As for the twin’s motivations, it seems that they’re committed Bitcoiners with every intention of holding their coins for the long haul. Not only do they own the major “Gemini” crypto exchange, but they also proposed the first Bitcoin ETF. Despite resistance from the SEC, the twins continue to champion such an ETF, as a means to open Bitcoin investment to traditional retail and institutional investors. Due to their financial and reputational investment in Bitcoin and related companies, we expect the Winkelvi whales to continue to buy Bitcoin into the future.
2. Trace Mayer
Trace Mayer is a very early adopter of Bitcoin, who bought his first coins for “pennies.” Trace is also an angel investor, known for funding several major projects in the crypto space, including the major Kraken exchange and the Armory Bitcoin wallet. Trace is an influential voice in the Bitcoin space, running his own podcast and often promoting Bitcoin (and Austrian economics) in his frequent public speaking engagements, both on and offline.
While the extent of Trace’s holdings is unknown, given his 2010 entrance into the Bitcoin space and the sizeable investments he’s made in the cryptosphere, it’s safe to assume that they are significant. Trace has also declared himself to be a “hodler of last resort,” indicating that he is committed to holding his bitcoins no matter what the price does, and potentially buying more bitcoins the lower price goes. Given the extent of his financial and reputational investment into Bitcoin and related companies, as well as his public declaration to act in support of Bitcoin’s price, we expect Trace to always act in support of price.
3. Michael Novogratz
Michael Novogratz is a former Wall Street hedge fund manager. While still directing Fortress Investments in 2007, Novogratz was ranked the world’s 407th richest man, with a net worth of $2.3 billion. By 2012, this had declined to $500 million however.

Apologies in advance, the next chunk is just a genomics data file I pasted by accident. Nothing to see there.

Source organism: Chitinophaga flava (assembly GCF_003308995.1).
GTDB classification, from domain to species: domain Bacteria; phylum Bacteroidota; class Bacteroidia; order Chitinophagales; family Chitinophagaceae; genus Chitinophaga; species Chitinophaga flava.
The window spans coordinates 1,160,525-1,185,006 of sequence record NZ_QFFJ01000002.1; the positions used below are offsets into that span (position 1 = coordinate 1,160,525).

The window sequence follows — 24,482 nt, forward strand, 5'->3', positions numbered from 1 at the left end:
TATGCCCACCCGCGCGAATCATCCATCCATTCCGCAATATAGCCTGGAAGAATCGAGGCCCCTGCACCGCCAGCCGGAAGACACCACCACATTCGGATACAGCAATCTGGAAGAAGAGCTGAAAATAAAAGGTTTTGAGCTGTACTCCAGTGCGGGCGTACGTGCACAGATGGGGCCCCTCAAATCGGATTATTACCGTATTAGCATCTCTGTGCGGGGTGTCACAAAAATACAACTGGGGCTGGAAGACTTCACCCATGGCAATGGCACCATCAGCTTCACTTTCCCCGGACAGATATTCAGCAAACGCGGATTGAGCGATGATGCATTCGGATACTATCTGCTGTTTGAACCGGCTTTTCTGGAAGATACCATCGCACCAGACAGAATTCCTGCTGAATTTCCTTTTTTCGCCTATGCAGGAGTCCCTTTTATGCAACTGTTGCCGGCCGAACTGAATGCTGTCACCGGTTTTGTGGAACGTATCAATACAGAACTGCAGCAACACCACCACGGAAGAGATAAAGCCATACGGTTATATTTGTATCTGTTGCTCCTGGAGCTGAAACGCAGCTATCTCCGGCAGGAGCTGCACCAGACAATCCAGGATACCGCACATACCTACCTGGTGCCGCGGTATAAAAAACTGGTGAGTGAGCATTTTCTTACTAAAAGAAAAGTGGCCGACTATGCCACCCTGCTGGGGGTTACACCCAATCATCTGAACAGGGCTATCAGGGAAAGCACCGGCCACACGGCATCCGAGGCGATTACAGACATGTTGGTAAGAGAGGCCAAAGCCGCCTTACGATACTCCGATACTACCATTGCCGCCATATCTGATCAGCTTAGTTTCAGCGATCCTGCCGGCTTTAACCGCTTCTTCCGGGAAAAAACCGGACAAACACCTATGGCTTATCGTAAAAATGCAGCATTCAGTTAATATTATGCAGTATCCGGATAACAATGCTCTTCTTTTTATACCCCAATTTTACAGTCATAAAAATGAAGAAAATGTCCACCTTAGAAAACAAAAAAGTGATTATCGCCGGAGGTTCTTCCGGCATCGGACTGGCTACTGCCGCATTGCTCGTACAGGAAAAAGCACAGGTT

Shortly before retiring from Fortress in 2015, Novogratz began investing in cryptocurrency. He subsequently created a cryptocurrency fund, Galaxy Investment Partners, in which he invested $150 million of his own money. Novogratz said in 2017 that 20% of his net worth is invested in Bitcoin and Ethereum, and that he made $250 million in profit from those investments.
Novogratz set up Galaxy Digital, a crypto-focused merchant bank, in mid-2018, to act as “the bridge between the crypto and institutional worlds.” Novogratz makes frequent media appearances to comment on crypto markets and blockchain technology in general. Once again, given the extent of this Bitcoin whale’s investments, we can expect his fund to buy Bitcoin whenever it seems like a bargain.
4. Dan Morehead
Dan Morehead is the CEO of Pantera Capital Management LP, a firm which he founded in 2003. The Pantera Capital fund was founded in 2013, and was the first American fund to invest into Bitcoin and blockchain technology. In addition to being one of the largest Bitcoin-holding funds, Pantera has made extensive investments across the crypto space. Pantera has invested into the Abra money transmitting and trading app, various exchanges including Bakkt, Bitstamp, and Circle, as well as the Brave crypto-enabled browser.